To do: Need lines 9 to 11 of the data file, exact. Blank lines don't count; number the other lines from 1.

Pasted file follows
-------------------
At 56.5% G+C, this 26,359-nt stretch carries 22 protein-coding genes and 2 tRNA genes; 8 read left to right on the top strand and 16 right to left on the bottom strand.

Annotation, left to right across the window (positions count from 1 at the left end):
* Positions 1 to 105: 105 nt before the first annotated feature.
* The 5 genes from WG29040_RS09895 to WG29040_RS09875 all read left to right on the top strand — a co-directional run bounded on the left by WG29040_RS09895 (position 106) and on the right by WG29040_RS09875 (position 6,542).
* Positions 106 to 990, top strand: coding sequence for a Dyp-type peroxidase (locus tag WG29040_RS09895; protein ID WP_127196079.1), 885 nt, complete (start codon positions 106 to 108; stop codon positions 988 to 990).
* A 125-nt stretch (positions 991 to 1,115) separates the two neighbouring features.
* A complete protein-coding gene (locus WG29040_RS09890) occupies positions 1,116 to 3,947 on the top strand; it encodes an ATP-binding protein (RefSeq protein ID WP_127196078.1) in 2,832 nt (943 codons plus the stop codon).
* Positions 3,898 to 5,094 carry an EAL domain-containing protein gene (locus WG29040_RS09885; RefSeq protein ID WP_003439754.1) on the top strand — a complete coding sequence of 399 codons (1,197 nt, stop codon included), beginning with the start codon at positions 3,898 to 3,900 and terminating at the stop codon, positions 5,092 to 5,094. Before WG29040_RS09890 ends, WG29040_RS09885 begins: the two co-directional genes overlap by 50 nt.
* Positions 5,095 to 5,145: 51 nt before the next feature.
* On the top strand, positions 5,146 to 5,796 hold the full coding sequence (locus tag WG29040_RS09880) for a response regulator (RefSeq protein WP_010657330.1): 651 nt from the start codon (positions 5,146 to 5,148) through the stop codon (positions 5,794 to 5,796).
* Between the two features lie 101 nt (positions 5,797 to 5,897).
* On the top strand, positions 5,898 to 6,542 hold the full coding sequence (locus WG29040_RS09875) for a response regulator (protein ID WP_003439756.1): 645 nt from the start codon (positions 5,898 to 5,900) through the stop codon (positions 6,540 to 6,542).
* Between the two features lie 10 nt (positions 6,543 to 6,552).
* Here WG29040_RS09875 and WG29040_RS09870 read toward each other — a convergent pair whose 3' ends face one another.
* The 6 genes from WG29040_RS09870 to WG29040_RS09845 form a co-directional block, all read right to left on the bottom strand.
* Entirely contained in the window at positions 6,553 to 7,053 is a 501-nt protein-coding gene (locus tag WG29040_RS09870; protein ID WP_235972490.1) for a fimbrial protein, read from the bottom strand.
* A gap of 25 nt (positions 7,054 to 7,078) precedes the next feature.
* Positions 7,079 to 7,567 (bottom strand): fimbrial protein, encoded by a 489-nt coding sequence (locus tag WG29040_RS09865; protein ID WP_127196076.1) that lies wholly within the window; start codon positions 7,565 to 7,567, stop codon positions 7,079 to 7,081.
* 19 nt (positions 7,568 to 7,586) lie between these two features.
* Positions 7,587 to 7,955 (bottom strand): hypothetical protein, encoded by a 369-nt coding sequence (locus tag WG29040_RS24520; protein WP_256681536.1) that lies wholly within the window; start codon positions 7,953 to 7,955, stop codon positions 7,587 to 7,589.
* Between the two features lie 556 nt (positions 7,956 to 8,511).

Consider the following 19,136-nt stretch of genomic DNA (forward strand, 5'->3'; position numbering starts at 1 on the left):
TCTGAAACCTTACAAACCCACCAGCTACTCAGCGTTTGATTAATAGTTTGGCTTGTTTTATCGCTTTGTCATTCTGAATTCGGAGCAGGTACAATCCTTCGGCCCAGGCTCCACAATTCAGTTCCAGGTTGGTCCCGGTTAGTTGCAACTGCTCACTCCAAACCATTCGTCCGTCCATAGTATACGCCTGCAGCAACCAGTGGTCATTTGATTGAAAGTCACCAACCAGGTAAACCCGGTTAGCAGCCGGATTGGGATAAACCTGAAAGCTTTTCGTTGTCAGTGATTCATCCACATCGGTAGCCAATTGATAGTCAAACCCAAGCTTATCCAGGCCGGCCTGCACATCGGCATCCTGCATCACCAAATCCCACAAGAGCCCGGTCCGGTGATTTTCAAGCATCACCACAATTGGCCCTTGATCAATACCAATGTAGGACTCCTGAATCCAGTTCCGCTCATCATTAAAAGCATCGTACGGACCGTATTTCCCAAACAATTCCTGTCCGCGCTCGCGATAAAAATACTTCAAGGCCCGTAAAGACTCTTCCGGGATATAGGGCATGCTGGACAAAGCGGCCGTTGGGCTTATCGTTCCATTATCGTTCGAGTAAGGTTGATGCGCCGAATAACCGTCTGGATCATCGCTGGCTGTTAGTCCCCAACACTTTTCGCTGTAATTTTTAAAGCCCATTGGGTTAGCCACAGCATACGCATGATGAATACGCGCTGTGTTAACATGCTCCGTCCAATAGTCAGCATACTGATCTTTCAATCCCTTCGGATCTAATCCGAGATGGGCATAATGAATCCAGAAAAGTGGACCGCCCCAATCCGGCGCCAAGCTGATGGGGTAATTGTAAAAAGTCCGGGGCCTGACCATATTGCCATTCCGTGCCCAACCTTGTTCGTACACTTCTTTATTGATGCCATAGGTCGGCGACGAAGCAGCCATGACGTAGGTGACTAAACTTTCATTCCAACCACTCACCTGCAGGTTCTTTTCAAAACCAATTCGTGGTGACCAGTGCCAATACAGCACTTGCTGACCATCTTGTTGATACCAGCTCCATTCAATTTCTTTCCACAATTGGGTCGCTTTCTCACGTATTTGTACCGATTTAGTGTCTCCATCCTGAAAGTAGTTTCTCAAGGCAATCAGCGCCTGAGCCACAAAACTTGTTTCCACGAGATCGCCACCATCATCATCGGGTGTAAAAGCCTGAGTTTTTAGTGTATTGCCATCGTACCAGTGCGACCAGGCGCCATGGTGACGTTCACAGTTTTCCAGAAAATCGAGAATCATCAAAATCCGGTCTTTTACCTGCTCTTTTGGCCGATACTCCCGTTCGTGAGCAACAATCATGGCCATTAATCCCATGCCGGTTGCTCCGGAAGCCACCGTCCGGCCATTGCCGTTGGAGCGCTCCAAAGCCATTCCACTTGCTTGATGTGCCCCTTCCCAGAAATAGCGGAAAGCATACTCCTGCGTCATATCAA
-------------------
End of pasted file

* Positions 5,095 to 5,145: 51 nt before the next feature.
* On the top strand, positions 5,146 to 5,796 hold the full coding sequence (locus tag WG29040_RS09880) for a response regulator (RefSeq protein WP_010657330.1): 651 nt from the start codon (positions 5,146 to 5,148) through the stop codon (positions 5,794 to 5,796).
* Between the two features lie 101 nt (positions 5,797 to 5,897).